OWL (Offer of Wise-Minded Learning): Family Lore Book
Of course you aren’t really going to write a book (although you could…), but ask your family members over dinner one night what they would include in a family lore book. What are the best, worst, funniest, proudest, scariest and most unique moments in your family’s life together…so far? You may learn something! Try not to argue about accuracy. In fact, a ground rule should be that everyone’s “different” angles on the story will admissible. Maybe grandparents could be included to spice things up. And don’t forget to interview your pets.
Read more about the importance of family closeness in Wise-Minded Parenting: 7 Essentials for Raising Successful Tweens + Teens, chapter 1: Secure Attachment.
More OWL Videos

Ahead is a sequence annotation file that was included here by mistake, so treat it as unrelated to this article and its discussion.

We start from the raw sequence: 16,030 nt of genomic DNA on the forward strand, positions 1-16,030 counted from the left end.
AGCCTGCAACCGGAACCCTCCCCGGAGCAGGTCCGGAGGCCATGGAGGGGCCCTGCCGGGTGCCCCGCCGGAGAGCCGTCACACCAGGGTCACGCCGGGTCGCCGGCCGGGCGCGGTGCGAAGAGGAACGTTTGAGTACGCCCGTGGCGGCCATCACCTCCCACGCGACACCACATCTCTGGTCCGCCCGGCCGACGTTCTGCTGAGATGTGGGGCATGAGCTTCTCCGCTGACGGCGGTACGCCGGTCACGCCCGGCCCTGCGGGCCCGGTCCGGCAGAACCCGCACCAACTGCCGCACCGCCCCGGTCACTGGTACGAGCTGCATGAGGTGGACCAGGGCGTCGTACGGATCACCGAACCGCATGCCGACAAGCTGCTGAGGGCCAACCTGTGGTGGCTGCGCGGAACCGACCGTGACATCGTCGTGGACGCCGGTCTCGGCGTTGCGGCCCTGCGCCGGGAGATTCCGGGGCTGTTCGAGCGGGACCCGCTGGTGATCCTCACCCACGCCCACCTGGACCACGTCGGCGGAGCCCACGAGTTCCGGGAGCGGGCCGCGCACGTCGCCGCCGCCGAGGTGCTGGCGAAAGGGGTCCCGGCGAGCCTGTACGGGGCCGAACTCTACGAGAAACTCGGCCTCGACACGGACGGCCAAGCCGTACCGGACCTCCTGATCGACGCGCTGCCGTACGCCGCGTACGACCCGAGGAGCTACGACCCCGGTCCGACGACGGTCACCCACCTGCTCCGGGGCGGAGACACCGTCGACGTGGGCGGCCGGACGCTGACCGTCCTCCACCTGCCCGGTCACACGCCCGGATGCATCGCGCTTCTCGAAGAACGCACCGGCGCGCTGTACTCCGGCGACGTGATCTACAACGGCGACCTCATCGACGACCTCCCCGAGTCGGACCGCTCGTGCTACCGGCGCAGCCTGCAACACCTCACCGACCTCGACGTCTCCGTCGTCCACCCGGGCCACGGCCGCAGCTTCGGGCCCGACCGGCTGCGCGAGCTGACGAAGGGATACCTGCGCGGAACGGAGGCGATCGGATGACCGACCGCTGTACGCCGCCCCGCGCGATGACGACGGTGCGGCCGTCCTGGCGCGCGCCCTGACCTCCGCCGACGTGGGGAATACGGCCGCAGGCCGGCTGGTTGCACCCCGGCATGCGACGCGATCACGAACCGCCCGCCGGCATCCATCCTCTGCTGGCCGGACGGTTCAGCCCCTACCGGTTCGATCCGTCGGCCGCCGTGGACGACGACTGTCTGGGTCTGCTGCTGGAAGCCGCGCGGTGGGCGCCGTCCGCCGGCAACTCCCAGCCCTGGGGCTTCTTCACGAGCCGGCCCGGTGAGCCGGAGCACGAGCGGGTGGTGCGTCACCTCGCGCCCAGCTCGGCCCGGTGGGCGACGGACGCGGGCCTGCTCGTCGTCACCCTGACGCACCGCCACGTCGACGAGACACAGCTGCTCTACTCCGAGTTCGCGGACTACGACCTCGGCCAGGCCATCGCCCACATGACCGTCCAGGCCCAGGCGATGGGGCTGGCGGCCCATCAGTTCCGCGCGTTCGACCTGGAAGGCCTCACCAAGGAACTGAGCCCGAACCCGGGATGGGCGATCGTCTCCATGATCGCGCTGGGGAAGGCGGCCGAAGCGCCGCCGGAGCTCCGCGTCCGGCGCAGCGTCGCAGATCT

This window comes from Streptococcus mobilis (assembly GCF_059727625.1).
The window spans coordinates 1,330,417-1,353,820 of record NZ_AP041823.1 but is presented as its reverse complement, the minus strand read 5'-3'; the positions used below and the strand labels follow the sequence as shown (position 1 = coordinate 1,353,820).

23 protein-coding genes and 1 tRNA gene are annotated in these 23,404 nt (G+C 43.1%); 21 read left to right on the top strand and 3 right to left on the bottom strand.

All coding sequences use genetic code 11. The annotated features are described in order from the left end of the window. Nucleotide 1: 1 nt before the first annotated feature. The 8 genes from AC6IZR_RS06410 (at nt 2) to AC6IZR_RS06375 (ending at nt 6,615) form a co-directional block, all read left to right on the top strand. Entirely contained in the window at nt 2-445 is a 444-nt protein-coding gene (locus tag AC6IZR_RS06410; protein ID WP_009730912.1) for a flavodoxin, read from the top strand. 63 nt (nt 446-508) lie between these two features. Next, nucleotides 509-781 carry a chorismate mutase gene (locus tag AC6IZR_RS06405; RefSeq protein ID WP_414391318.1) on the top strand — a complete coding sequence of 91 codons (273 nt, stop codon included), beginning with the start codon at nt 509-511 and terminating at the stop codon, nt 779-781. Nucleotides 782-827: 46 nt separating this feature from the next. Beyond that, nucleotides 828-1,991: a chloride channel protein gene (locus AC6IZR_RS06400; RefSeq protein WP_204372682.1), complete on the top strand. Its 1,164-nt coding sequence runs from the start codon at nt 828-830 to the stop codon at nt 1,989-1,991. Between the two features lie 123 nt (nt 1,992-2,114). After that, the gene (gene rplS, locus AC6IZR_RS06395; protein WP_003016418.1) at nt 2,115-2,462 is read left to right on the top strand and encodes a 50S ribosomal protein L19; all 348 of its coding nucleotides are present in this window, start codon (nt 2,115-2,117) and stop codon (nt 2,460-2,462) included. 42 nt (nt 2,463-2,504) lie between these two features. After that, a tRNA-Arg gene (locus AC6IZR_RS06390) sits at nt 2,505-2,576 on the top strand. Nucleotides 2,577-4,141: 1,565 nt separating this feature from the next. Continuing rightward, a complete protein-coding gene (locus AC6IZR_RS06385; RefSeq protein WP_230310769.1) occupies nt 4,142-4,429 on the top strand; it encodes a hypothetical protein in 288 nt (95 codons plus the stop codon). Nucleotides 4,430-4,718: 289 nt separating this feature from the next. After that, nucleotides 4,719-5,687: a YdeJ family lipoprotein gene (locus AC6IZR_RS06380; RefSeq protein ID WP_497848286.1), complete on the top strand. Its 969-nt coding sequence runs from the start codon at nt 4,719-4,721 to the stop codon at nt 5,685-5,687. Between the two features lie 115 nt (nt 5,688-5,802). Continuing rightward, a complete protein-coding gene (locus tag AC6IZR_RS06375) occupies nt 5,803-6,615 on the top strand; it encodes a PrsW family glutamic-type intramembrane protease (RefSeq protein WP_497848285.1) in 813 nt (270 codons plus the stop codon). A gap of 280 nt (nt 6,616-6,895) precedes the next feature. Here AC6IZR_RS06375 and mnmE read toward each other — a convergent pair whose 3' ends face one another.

Lie Low and Wear Beige Find out what kids say when you aren’t reactive. Use this technique when you hear your tween or teen talking to other kids about stuff that normally you would have big opinions on (this often happens during carpool)... Glass Half Full Day Challenge the whole family to only say positive things for one entire day. Keep score. Everyone gets a point after they have shared a positive statement. Becoming Teflon, Not Velcro For kids, keeping negative behaviors at bay at school creates stress, which they often dump on their parents. Dumping also happens because parents intrude on privacy, enforce rules and have expectations... Embracing Negative Emotions Negative emotions are opportunities for bonding. This exercise goes beyond acceptance and helps your teen experience you as understanding, willing to sit with them their negative emotions. Name That Emotion People often don’t know how to describe how they feel, and kids especially can be confused and overwhelmed. Use emotional vocabulary, and encourage your child to do the same. Model Emotional Intelligence All parents want their child to be able to recognize a feeling, understand its cause, label it accurately, express it appropriately and control the destructive feelings. The TEB Triangle Thoughts… Emotions… Behaviors… They each influence each other…sometimes, all at the same time. Emotional Trickery When we have our buttons pushed, our emotions trick us into thinking in extreme ways. This “fight or flight” response was created to save our lives in prehistoric times, but it rarely helps us in addressing problems with our teens. Extreme Emotions and Extreme Thoughts Extreme negativity prevents wise-minded problem solving, and there are some classic distorted thinking patterns we should all work to avoid. Family Dinner Games One reason family dinners fall by the wayside is that teens often bring their foul moods to the dinner table. Next time, try playing “Two truths and a lie” as a way for family members to share something from their day. Family Supper Club Every teen should learn how to plan, cook and host nutritious meals. This week, start your own family supper club. Negotiate the night, the shopping, and the meal plan — but make it fun. Homework Study Hall This week, tell your family that for an hour every night, family members will share time in the same room while they do homework together. Media Dieting Are you satisfied your media consumption and use of your WMD’s (wireless mobile devices)? Are they under your control, or do they control you? Validation: Do you really know how to do it? Validation is one of the all-time, most important interpersonal skills around. It’s especially important for responding to loved ones who are experiencing negative emotions, because it shows you understand. Life Savers: Identifying what makes you calm and content Since we are wired to feel more negative feelings than positive ones, and be affected by stressors throughout our environment, we need to be skillful at compensating for this biological reality by active use of coping skills. True Grit: Helping your teen develop perseverance People with true grit approach achievement like a marathon in which they keep going when others might flag, and they bounce back from setbacks and remove obstacles along the way. Family Lore Book: Writing your family’s history — over dinner What are the best, worst, funniest, proudest, scariest and most unique moments in your family’s life together…so far? Compassion Meditation: Practice self- love with this simple technique It’s been proven that meditation and mindfulness make your mind and body healthier in many ways. For the parents of teenagers, a little meditation can bring welcome calm and perspective. Don’t Just Do Something — Stand There! The next time you are really upset, instead of listening to your negative thoughts, or even actively trying to replace negative thoughts with realistic appraisals, try this technique of riding the wave. Try a Sandwich Dealing with problems by sticking to the facts translates to ignoring feelings and motivations. Try embedding the facts (the meat) within an empathic statement (one slice of soft bread) and a statement about expectations or problem-solving (the other slice of soft bread). Policy Review Authoritative parenting is composed of warmth, authority and respect for the psychological autonomy of children. Authority includes making and enforcing rules, maintaining parent-child boundaries, and effective disciplinary measures. Praise: Focusing on the good kind, not the bad kind Praise is good when it is specific, genuine, accurate, intermittent, and in the right dose and tone for the person receiving it. In this form, it can build confidence, motivation and good feelings. The bad kind of praise is when it is excessive, inauthentic, constant, or non-existent. Buddha Meets Einstein: Detaching from bad patterns An inspiring (paraphrased) quote of Albert Einstein: Insanity is doing the same thing over and over and expecting a different result. What sloppy parenting habit do you have that you know is not helping you get what you want out of your kid, but you keep doing it anyway? “Hound Dog” Day: Sniffing out what you’ve been avoiding We tend to avoid things that make us uncomfortable or feel like a burden. What have you pushed to the outside of your awareness that requires more of your parenting attention? “Let It Be” Day Kids often feel like parents constantly nag them, and they can be right. Give both of you a break by declaring an anti-nagging day. For this day, you will, under no circumstances, nag your teen.